A photo of a Pontiac Firebird car with an orange outline and question marks around it.

Image: Pontiac

The Pontiac Firebird is a cool car. The MK2 with its sprawling phoenix motif on the hood is one of the most instantly recognizable cars out there. But, did you know it wasn’t the first Firebird to be penned by a car designer? In fact, a Chrysler designer beat Pontiac to the punch.

It was the late 1950s and America was obsessed with looking to the future. Cars were festooned with wings and styling flourishes to make them look like they’d come from space, and the electric guitar was offering up a futuristic sound that hadn’t been heard before. Singers like Elvis were bringing rock and roll to the masses.

At the time, guitar makers were looking for a way to capitalize on the freedom they got with electric guitars. All manner of shapes could be created out of solid wood without worrying too much about the sound that would be produced – as all that would be handled by the electric pickups.

A photo of a red Gibson Firebird electric guitar.

Bad guitar looks nice.
Photo: Kevin Nixon/Guitarist Magazine/Future (Getty Images)

That decade, Gibson had premiered the iconic Les Paul, which these days is synonymous with Guns N’ Roses Slash, and the Fender Telecaster, a favorite of Bruce Springsteen, also made its debut in the ‘50s.

But by the tail end of the decade, American guitar maker Gibson needed to come up with some new designs to draw in players. Based in Kalamazoo, Michigan, the company of course turned to the state’s other big export for inspiration: the car industry.

Around the same time, the former head of design at Chrysler, Ray Dietrich was looking to wind things down. After a long career in the auto industry, which saw him work with Chrysler, Studebaker and Lincoln, Dietrich retired to Kalamazoo.

Phil Manzanera from Roxy Music plays a Gibson Firebird guitar on stage.

If it’s good enough for Roxy Music, it’s good enough for me.
Photo: Ian Dickson/Redferns (Getty Images)

It was there that Dietrich had a run in with Gibson boss Ted McCarty at a lecture he was giving about his life in car design. Dietrich was soon hired by Gibson to design a new solid-body guitar, according to Music Radar:

“The new models appeared in Gibson’s 1963 catalog, with the blurb insisting the Firebirds were a ‘revolutionary new series of solidbody guitars. Exciting in concept, exciting to play. You’ll find a whole new world of sound and performance potential… plus that sharpness in the treble and deep, biting bass… A completely new and exciting instrument that offers all the sound, response, fast action, and wide range that could be desired’.”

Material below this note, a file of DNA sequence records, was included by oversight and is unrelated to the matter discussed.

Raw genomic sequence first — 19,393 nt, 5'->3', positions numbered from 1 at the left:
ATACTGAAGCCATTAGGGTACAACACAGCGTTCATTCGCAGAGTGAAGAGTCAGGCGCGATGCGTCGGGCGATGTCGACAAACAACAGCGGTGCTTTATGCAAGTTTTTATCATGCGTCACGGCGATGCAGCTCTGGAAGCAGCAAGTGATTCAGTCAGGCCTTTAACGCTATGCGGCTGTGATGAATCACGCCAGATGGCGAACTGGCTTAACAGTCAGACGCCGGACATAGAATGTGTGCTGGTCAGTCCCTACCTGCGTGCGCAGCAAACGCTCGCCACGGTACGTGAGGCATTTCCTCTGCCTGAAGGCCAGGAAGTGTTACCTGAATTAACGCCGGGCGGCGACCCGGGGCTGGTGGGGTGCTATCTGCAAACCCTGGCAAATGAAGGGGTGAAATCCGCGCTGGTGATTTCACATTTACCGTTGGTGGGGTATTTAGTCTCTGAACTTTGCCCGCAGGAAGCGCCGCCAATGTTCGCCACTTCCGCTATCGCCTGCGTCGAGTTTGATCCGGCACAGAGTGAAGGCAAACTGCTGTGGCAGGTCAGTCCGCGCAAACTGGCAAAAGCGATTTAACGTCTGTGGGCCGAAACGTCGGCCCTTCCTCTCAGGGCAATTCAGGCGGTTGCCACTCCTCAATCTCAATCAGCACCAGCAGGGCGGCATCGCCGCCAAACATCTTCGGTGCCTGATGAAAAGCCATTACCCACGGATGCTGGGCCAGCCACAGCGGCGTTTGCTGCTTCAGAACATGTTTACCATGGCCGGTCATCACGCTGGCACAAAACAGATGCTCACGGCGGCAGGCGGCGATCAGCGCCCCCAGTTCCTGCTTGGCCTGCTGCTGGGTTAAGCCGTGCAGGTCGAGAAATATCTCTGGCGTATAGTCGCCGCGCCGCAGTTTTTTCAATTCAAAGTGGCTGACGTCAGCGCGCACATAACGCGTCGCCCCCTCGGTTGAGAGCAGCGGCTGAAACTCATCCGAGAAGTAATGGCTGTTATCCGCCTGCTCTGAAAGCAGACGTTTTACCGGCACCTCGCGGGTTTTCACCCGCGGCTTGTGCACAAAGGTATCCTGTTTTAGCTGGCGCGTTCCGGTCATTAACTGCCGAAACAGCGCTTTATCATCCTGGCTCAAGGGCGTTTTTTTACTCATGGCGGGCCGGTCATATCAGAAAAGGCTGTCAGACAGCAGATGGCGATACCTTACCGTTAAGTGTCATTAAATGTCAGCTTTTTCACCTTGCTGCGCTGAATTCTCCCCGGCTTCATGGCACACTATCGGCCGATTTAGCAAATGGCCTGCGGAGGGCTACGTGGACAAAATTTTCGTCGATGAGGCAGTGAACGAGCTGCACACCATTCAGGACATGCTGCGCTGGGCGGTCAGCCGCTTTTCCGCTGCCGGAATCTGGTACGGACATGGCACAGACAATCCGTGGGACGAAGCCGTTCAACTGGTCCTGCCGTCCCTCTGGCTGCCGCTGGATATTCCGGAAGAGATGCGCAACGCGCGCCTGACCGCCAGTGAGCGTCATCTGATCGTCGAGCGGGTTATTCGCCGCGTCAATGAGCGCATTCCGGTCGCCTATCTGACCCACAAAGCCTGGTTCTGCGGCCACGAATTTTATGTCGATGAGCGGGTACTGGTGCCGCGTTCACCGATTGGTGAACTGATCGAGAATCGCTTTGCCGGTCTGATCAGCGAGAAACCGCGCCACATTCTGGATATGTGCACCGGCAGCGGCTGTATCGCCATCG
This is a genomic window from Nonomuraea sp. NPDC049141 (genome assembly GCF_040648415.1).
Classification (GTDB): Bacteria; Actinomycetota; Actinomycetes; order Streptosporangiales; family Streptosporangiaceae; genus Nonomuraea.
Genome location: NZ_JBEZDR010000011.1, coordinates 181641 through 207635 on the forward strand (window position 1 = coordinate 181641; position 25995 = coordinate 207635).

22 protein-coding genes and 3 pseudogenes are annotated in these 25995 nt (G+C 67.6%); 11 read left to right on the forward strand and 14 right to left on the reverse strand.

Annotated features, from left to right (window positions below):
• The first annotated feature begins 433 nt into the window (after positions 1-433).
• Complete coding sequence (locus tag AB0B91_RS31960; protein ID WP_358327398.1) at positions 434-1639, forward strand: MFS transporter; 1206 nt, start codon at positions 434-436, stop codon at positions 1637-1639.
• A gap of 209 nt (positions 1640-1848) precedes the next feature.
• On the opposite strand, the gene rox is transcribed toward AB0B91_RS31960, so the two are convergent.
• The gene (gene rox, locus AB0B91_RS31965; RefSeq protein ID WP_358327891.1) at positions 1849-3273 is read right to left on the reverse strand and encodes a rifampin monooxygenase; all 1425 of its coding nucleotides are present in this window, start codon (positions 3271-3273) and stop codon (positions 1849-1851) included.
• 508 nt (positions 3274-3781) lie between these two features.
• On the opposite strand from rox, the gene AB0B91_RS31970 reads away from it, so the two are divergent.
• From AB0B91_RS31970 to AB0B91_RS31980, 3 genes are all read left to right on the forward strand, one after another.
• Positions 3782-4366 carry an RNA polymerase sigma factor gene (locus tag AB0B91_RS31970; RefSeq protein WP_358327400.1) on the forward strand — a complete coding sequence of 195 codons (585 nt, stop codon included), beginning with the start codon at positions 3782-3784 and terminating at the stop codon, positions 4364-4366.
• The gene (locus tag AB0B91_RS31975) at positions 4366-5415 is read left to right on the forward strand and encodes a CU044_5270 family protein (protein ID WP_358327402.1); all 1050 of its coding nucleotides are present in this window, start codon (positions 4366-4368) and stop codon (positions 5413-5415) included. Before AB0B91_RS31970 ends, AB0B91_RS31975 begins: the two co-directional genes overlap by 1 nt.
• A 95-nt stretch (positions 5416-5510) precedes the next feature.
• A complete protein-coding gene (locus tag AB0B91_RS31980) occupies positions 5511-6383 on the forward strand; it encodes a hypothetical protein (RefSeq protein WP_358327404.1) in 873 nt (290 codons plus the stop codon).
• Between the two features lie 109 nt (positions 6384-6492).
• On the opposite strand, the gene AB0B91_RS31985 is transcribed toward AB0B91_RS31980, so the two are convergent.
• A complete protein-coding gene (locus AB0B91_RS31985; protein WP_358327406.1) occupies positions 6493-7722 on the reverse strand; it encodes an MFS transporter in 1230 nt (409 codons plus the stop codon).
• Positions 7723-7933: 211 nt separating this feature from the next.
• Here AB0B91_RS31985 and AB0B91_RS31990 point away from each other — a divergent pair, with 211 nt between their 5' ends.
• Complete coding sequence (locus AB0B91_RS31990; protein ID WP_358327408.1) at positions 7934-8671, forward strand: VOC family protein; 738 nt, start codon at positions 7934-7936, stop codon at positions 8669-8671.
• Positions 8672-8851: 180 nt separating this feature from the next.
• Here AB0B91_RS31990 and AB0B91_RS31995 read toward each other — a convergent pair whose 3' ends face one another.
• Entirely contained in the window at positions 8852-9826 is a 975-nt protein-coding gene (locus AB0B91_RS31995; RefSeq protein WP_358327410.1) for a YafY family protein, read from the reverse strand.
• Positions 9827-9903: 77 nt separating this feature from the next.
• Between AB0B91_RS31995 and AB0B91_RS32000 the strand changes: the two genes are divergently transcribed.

The original Firebird was a sleek looking guitar. The body featured an asymmetric design with swooping fins extending from either side. This was paired with a head that resembled an upside Fender component – it’s cool.

A photo of three Gibson Firebird Guitars.

The Firebird is always rising back from the ashes.
Photo: Joseph Branston/Guitarist Magazine/Future (Getty Images)

But it proved to be a case of style over substance, as the Firebird is a problematic blot in Gibson’s history. As Sam Ash Music explains:

“The guitar itself feels a bit like an automotive designer that never touched a guitar built it. It has a very awkward feel until you get used to it. Though the scale length is only a bit longer, the neck feels like you could land an aircraft on it because of the fret access and the seamless neck-through construction. Take your left hand off the neck and she nose dives. Your strumming elbow is working against the end of the reverse tailfin or whatever it is.”

It’s for that reason that Gibson killed off the original Firebird in 1965.

A photo of guitarist and singer Joe Bonamassa playing a Gibson Firebird guitar.

Guitarist and singer Joe Bonamassa is a Firebird fan.
Photo: Joby Sessions/Guitarist Magazine/Future (Getty Images)

Over the years since, the design has been resurrected and tweaked time after time. It’s body has been reversed, then flipped back. Its pickups have been changed countless times and even the signature headstock has been replaced.

Much like the mythical beast that the guitar took its name from, the Firebird seems destined to keep coming back again and again. Thanks, Ray.

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